China is a major investor in Africa and has announced it would invest more than $60 billion to help developing countries. One way it achieves this is through investment in infrastructure. China has built Guinea-Bissau’s parliament building, a government palace and a national stadium. The most economical investment China has made for Guinea-Bissau is its $184 million investment in a 30-kilowatt biomass power plant. The partnership is a major step in providing electricity to its residents while also adding to economic diversification in Guinea-Bissau.

With a continued focus on economic diversification and energy infrastructure Guinea-Bissau holds the potential for boundless development. The aforementioned initiatives and investment products indicate that positive change is already occurring in the West African nation.

– Lucas Schmidt
Photo: Flickr

Environmentally Responsible Fishing
Around the world, the fishing community is particularly vulnerable. Just over 96 percent of fishers live in developing countries and many of them live in substandard conditions of poverty. However, environmentally responsible fishing has the potential to alleviate environmental concerns as well as the poverty of fishermen.

Part of the reason that fishermen face such tenuous financial circumstances is the unstable nature of the profession. The fisherman’s boat and equipment are the most valuable possessions but also their most vulnerable. The unpredictable nature of the sea means equipment may be damaged at any moment and halt the flow of income.

Furthermore, fishermen in Africa, Asia and Central America are at least five times more likely to be infected with HIV due to their mobility. These circumstances often lead to overcrowded and unsanitary living conditions and poor access to education and health services. Over and above these problems, the damaging environmental effects caused by this cycle of poverty has not even been explored.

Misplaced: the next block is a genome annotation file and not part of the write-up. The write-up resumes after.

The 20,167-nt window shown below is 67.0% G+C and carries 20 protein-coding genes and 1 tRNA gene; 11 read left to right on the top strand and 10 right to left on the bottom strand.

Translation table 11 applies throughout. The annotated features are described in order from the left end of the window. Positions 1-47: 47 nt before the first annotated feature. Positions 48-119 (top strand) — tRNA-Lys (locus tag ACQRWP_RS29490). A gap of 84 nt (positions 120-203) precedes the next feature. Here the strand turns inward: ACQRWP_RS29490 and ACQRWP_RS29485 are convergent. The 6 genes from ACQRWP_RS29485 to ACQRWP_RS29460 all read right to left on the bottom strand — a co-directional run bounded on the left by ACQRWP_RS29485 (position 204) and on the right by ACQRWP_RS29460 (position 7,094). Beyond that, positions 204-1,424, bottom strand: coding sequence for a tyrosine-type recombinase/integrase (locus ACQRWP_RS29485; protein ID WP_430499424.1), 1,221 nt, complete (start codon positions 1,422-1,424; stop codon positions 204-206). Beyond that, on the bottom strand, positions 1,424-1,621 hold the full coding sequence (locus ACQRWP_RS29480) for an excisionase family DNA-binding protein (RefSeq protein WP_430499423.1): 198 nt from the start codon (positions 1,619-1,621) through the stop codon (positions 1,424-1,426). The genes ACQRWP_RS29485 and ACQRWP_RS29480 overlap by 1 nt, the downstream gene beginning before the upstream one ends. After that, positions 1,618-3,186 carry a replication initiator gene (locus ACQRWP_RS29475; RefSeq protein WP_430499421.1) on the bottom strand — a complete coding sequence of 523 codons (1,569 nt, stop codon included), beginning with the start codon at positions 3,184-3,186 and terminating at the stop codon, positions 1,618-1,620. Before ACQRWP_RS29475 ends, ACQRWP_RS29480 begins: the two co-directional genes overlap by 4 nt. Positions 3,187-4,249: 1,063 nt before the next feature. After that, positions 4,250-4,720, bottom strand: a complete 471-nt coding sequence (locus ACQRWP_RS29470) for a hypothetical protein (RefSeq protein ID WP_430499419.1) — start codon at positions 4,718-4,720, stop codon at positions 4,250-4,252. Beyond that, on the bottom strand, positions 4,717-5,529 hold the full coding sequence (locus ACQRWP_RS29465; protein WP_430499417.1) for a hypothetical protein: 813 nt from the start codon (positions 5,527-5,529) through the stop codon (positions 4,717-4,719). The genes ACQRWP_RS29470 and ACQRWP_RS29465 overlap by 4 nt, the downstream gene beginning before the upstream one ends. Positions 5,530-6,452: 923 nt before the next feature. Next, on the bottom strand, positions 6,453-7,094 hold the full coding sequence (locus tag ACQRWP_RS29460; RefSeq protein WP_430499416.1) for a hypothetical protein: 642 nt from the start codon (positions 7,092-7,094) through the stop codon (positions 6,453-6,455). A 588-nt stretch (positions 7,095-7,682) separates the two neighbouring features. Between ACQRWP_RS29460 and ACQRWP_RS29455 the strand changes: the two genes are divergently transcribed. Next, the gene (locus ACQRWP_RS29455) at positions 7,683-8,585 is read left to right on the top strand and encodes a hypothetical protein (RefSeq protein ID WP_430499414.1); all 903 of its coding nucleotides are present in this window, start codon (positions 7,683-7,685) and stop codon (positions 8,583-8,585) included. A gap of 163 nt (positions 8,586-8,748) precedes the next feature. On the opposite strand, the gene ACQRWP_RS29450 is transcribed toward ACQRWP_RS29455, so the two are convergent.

It is understandable that many fishers are not focused on environmentally responsible fishing practices. People struggling to survive today are less likely to focus on long-term environmental effects. However, depletion of resources will ultimately push them further into poverty.

Therefore, it is imperative that fishermen consider how they can practice environmentally responsible fishing as it will help to alleviate the poverty that they face. Latin American nonprofit company MarViva aims to help fishermen with this objective. As the organization’s co-director said, “we are not dealing only with an environmental problem, but also with significant institutional, social, and economic challenges that require serious attention and integral long-term solutions.”

MarViva is working for these long-term solutions with a two-part initiative. First, they teach fishermen the advantages of responsible fishing practices that may appear as more expensive or labor-intensive in the short-term. For instance, investing in ice may seem like an unnecessary expense, but it ensures that fish stay fresh during transport and money is not lost due to a spoiled product.

They are also encouraged to use smaller hand lines instead of large gill nets. When gill nets are used, the caught fish are already dead and may be damaged. While gill nets seem to catch a larger amount of fish at once, they may sell for a lower price due to damage that may have occurred. Hand lines result in higher quality that will translate to a higher selling price.

The second part of the initiative focuses on the traceability of the product. If fishermen present the source and journey of their fish to the market, they can distinguish their product as one that was caught and handled responsibly. This means that it can sell for a higher price than fish of questionable or unknown origin.

Through its initiative, MarViva has increased the availability of high-quality products and the practice of responsible fishing. Raising awareness of how to protect the ocean’s precious natural resources is a highly important endeavor. Equally important is the fact that fishermen who depend on the ocean’s resources can protect those as well as alleviate the poverty that they face.